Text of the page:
An increasingly diverse Canada
With Canadian couples having fewer children, immigration became the key driver of population growth by the mid-1990s. As immigration levels started to increase at the end of the 1980s, Canada’s population reached 30 million in 1997. This trend has continued and in 2022, international migration accounted for almost all (96%) of the country’s growth.
During this recent period, we also grew older. Population aging accelerated in 2011, with the first cohorts of baby boomers reaching age 65 and going into retirement. Labour shortages in some sectors of the economy started to appear.
With sustained immigration levels since the end of the 1980s, the ethnocultural diversity of the Canadian population has also been increasing. In 2021, the census counted more than 450 ethnic and cultural origins, 200 places of birth, 100 religions, and 450 languages. Over 1.8 million Indigenous people were also counted in the census, representing 5% of the population, and speaking more than 70 Indigenous languages.
In 2021, Canada also became the first country to collect and publish data on gender diversity from a national census.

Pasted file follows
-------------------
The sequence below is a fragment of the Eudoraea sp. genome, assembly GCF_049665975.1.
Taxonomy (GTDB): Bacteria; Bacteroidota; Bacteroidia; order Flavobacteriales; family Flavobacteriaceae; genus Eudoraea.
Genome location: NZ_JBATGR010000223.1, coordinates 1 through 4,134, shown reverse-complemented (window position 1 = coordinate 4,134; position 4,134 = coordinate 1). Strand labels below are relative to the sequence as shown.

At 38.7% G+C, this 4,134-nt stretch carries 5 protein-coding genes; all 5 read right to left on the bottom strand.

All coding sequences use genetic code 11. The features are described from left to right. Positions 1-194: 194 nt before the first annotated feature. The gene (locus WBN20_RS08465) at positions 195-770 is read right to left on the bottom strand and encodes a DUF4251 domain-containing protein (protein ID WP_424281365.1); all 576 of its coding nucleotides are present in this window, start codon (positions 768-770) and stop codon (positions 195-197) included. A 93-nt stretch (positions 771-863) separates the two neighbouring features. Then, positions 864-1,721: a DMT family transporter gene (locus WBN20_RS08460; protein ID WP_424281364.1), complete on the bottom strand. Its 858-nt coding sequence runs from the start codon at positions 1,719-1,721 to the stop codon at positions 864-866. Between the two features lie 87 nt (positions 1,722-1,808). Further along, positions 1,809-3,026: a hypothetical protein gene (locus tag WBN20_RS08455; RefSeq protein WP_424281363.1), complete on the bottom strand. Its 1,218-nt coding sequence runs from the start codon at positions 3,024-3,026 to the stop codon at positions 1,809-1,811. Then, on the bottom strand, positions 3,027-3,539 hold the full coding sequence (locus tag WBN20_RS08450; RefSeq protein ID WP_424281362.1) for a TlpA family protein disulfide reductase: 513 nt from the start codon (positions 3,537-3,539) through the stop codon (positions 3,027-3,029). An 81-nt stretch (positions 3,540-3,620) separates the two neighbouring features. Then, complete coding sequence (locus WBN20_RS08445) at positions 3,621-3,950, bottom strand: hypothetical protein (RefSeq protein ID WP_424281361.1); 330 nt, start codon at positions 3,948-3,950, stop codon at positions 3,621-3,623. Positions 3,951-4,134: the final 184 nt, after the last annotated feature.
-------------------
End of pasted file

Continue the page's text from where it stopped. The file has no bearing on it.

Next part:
As we reach 40 million Canadians, the future of our population depends on the decisions we make today. If current immigration levels stay in place, Canada’s population could hit the 50-million mark by 2043—that’s just 20 years from now. For comparison, it took 26 years to go from 30 to 40 million.
What’s more, by 2041, two in five Canadians could be born abroad, which would be a record high.
Whatever path we take, Statistics Canada will be there to continue monitoring demographic trends. And you can too, thanks to Statistics Canada’s population clock (real-time model), as well as the population estimates and projections that are accessible through Statistics Canada’s Population and demography web portal.
For more information, contact the Statistical Information Service (toll-free 1-800-263-1136; 514-283-8300; email@example.com) or Media Relations (firstname.lastname@example.org).